With the New Year comes new opportunities to wow and amaze on the boom tube. But after a year of zombies, apocalypses and zombie apocalypses, what will 2011 bring to the table? Here's the up-and-coming TV I'm most looking forward to.
5. Being Human
When: January 17th
Stop me if you've heard this one before. A ghost, a vampire and a werewolf rent out an apartment. Well, if you have heard this one before, it was probably the BBC hit horror comedy this SyFy show is remaking. The series follows three supernaturals trying to live among humans while dealing with less friendly monsters as well as their own unique roommate situation.
The British version - currently on its third season - is actually quite good, but the six episode format of the British seasons made for an almost bipolar split between comedy and tragedy. I'm hoping the SyFy version will be slightly more even over the course of its run.
The show has assembled a killer cast. Sam Witwer - who Force Unleashed fans will recognize as Starkiller - plays the vampire, while Sam Huntington (Jimmy Olsen in Superman Returns) plays the werewolf. Meaghan Rath plays the ghost, while "Supernatural" and "Lost" baddie Mark Pellegrino will be power-hungry vampire Bishop.
Despite all this, SyFy shows are hit-and-miss, and the same can be said for remakes of BBC shows. For every "Office", there's usually a "Coupling" or "Top Gear" remake people are anxious to forget. Time will tell which side of the fence this one falls on.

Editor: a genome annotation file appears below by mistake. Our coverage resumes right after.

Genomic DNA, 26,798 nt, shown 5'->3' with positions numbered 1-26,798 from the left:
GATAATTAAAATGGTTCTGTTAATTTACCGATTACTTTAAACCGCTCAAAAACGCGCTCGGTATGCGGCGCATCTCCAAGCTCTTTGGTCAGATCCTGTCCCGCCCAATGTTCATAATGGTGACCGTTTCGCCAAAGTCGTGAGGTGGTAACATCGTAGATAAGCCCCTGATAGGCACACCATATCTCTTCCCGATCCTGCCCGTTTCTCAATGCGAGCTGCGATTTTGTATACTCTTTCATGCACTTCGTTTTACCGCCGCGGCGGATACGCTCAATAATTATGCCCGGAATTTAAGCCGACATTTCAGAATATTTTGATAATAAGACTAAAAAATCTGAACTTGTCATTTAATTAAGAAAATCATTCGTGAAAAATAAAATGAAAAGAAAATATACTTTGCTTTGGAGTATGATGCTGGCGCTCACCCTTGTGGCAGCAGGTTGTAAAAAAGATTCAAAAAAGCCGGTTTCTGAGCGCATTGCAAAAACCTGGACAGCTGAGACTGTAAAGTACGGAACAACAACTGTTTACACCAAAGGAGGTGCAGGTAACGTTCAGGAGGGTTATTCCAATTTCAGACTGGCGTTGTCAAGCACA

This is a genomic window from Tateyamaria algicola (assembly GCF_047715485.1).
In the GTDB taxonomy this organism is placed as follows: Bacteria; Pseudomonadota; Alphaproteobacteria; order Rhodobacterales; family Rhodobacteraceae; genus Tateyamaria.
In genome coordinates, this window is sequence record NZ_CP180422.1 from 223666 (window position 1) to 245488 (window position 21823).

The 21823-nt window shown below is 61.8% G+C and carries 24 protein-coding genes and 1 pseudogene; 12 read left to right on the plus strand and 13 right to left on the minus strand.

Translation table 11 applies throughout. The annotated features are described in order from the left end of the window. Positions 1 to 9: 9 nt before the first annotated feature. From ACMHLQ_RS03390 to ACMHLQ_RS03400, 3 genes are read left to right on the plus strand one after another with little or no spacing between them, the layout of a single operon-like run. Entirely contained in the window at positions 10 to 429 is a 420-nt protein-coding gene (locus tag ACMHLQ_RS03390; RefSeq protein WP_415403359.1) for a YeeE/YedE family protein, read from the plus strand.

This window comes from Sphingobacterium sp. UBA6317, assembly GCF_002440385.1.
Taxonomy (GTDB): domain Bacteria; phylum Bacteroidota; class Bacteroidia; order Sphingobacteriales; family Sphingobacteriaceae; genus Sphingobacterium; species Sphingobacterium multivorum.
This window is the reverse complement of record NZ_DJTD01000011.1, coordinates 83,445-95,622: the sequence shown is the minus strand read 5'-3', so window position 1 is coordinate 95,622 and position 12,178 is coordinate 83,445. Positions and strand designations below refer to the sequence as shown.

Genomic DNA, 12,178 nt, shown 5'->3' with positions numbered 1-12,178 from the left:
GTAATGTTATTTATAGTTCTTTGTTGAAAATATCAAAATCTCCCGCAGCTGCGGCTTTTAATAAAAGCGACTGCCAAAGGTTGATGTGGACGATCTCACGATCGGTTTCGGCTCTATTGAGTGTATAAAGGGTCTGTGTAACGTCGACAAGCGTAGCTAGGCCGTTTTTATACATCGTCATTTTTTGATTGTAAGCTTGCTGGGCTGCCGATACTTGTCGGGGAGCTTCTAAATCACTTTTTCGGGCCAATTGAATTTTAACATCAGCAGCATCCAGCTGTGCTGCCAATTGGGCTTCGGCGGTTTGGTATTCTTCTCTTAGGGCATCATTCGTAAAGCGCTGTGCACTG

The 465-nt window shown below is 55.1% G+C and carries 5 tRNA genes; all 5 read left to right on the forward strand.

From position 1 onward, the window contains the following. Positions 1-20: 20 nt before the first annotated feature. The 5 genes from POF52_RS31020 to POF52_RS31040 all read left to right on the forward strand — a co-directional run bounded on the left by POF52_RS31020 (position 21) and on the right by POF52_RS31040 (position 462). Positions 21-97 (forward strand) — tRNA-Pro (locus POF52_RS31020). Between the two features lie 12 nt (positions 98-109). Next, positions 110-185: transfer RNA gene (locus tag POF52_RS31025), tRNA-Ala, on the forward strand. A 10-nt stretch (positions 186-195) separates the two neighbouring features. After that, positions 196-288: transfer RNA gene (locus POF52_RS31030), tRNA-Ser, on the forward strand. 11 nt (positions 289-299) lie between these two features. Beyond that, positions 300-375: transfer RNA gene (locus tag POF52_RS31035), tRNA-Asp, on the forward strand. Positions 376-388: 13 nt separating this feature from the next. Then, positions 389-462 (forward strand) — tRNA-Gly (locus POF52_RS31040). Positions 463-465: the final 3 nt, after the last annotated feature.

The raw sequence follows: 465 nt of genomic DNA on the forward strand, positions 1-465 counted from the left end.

4. The Cape
When: January 9th
I say it once, I'll say it again: cut out the outlandish plots, and the "Batman" books are ripe for an NBC adaptation. Gotham City is like the West Wing in tights, and I've long waited to see a serious adaptation on these lines.
While it might not be "Batman", "The Cape" looks pretty close. A police officer is framed as a supervillain and presumed dead after a harrowing gunfight, only to re-emerge as a superhero known as the Cape. What appeals to me in particular is the ripe amount of human drama. My favorite scene in the trailer is that of the wife throwing her disgraced husband's funeral wreath off a cliff. We know the Cape can make a difference on the streets, but will that make a difference to his now-humiliated family?
Like "Being Human", "The Cape" has assembled quite a cast, including Keith David, Summer Glau and James Frain. There is a slight excess of CGI in the trailer, but it's entirely forgivable since the show looks great. The only problem is just how great is "The Cape"? Despite no shortage of fans, "Heroes" tanked and even "No Ordinary Family" is facing similar straights.
Can "The Cape" reverse the odds at a time when its very network is in need of a hero?
3. Star Wars: The Clone Wars
Where: Cartoon Network
When: January 7th
I'll be the first to admit I'm actually not George Lucas' biggest fan. After watching my enthusiasm for the prequels dwindle faster than Jar Jar Binks' midiclorian count, watching George nuke the fridge in "Indiana Jones" only added to my anger. But for all the street cred GL has lost, well, practically everywhere, he's made quite a bit back in the animated "Star Wars: The Clone Wars".
Set between "Attack of the Clones" and "Revenge of the Sith", the Clone Wars is like "Band of Brothers" with lightsabers. Much of the emphasis is on the camaraderie between Jedi and Clones as they contend with the literal war machines of Count Dooku and the Separatist armies. No longer Gloomy McWinyPants, Anakin finally appears as the hero Obi-Wan told Luke about, especially as Anakin finds himself training a spunky apprentice named Ahsoka Tano.